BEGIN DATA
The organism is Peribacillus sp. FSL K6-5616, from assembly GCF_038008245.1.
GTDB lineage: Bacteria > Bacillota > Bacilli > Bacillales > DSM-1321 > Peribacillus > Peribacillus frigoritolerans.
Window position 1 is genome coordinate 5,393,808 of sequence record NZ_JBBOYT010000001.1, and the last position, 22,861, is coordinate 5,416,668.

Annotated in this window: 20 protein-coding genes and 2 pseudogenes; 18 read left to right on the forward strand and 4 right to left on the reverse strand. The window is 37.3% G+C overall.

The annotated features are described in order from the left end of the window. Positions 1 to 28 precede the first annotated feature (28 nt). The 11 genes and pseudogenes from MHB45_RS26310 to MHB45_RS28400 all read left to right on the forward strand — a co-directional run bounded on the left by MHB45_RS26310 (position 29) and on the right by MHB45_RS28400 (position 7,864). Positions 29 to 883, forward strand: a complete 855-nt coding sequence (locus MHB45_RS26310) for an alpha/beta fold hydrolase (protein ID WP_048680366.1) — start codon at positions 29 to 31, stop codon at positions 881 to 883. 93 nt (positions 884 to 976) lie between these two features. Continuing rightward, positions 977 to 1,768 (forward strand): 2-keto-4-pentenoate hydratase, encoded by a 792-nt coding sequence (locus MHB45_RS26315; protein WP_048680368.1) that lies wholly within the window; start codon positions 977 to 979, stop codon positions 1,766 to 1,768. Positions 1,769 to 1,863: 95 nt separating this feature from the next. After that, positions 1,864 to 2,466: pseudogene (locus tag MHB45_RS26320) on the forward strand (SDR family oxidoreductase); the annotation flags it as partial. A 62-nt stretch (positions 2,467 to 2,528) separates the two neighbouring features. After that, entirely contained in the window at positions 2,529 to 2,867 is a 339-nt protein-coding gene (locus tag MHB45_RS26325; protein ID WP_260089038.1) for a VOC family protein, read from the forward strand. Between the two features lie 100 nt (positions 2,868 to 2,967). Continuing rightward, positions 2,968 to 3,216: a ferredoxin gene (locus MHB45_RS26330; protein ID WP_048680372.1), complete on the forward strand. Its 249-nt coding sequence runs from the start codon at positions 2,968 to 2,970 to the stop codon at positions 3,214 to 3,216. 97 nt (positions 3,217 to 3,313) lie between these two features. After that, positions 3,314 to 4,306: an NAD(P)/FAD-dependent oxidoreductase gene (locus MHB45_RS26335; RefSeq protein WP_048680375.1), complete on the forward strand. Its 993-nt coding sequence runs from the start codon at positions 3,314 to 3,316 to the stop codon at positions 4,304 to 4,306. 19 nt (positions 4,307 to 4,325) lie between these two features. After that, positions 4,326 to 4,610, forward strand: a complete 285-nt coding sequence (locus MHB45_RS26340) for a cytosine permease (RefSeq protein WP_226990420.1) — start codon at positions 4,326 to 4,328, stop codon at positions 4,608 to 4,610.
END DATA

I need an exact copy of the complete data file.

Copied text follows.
The organism is Peribacillus sp. FSL K6-5616, from assembly GCF_038008245.1.
GTDB lineage: Bacteria > Bacillota > Bacilli > Bacillales > DSM-1321 > Peribacillus > Peribacillus frigoritolerans.
Window position 1 is genome coordinate 5,393,808 of sequence record NZ_JBBOYT010000001.1, and the last position, 22,861, is coordinate 5,416,668.

Annotated in this window: 20 protein-coding genes and 2 pseudogenes; 18 read left to right on the forward strand and 4 right to left on the reverse strand. The window is 37.3% G+C overall.

The annotated features are described in order from the left end of the window. Positions 1 to 28 precede the first annotated feature (28 nt). The 11 genes and pseudogenes from MHB45_RS26310 to MHB45_RS28400 all read left to right on the forward strand — a co-directional run bounded on the left by MHB45_RS26310 (position 29) and on the right by MHB45_RS28400 (position 7,864). Positions 29 to 883, forward strand: a complete 855-nt coding sequence (locus MHB45_RS26310) for an alpha/beta fold hydrolase (protein ID WP_048680366.1) — start codon at positions 29 to 31, stop codon at positions 881 to 883. 93 nt (positions 884 to 976) lie between these two features. Continuing rightward, positions 977 to 1,768 (forward strand): 2-keto-4-pentenoate hydratase, encoded by a 792-nt coding sequence (locus MHB45_RS26315; protein WP_048680368.1) that lies wholly within the window; start codon positions 977 to 979, stop codon positions 1,766 to 1,768. Positions 1,769 to 1,863: 95 nt separating this feature from the next. After that, positions 1,864 to 2,466: pseudogene (locus tag MHB45_RS26320) on the forward strand (SDR family oxidoreductase); the annotation flags it as partial. A 62-nt stretch (positions 2,467 to 2,528) separates the two neighbouring features. After that, entirely contained in the window at positions 2,529 to 2,867 is a 339-nt protein-coding gene (locus tag MHB45_RS26325; protein ID WP_260089038.1) for a VOC family protein, read from the forward strand. Between the two features lie 100 nt (positions 2,868 to 2,967). Continuing rightward, positions 2,968 to 3,216: a ferredoxin gene (locus MHB45_RS26330; protein ID WP_048680372.1), complete on the forward strand. Its 249-nt coding sequence runs from the start codon at positions 2,968 to 2,970 to the stop codon at positions 3,214 to 3,216. 97 nt (positions 3,217 to 3,313) lie between these two features. After that, positions 3,314 to 4,306: an NAD(P)/FAD-dependent oxidoreductase gene (locus MHB45_RS26335; RefSeq protein WP_048680375.1), complete on the forward strand. Its 993-nt coding sequence runs from the start codon at positions 3,314 to 3,316 to the stop codon at positions 4,304 to 4,306. 19 nt (positions 4,307 to 4,325) lie between these two features. After that, positions 4,326 to 4,610, forward strand: a complete 285-nt coding sequence (locus MHB45_RS26340) for a cytosine permease (RefSeq protein WP_226990420.1) — start codon at positions 4,326 to 4,328, stop codon at positions 4,608 to 4,610.